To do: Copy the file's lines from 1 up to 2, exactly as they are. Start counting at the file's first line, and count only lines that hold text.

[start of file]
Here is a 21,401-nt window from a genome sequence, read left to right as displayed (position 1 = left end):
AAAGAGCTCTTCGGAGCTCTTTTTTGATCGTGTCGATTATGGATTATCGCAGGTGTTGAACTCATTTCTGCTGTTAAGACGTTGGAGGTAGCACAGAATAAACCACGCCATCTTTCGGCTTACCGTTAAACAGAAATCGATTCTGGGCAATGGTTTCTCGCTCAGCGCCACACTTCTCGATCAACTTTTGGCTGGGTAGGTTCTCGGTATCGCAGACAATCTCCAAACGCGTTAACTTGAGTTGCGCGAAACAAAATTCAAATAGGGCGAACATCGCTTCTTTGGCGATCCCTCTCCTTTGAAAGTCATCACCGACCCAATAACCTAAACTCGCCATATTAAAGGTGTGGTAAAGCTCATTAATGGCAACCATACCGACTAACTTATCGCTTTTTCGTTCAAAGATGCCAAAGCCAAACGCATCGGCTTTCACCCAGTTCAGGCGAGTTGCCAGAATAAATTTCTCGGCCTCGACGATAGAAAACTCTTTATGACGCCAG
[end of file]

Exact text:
Here is a 21,401-nt window from a genome sequence, read left to right as displayed (position 1 = left end):
AAAGAGCTCTTCGGAGCTCTTTTTTGATCGTGTCGATTATGGATTATCGCAGGTGTTGAACTCATTTCTGCTGTTAAGACGTTGGAGGTAGCACAGAATAAACCACGCCATCTTTCGGCTTACCGTTAAACAGAAATCGATTCTGGGCAATGGTTTCTCGCTCAGCGCCACACTTCTCGATCAACTTTTGGCTGGGTAGGTTCTCGGTATCGCAGACAATCTCCAAACGCGTTAACTTGAGTTGCGCGAAACAAAATTCAAATAGGGCGAACATCGCTTCTTTGGCGATCCCTCTCCTTTGAAAGTCATCACCGACCCAATAACCTAAACTCGCCATATTAAAGGTGTGGTAAAGCTCATTAATGGCAACCATACCGACTAACTTATCGCTTTTTCGTTCAAAGATGCCAAAGCCAAACGCATCGGCTTTCACCCAGTTCAGGCGAGTTGCCAGAATAAATTTCTCGGCCTCGACGATAGAAAACTCTTTATGACGCCAG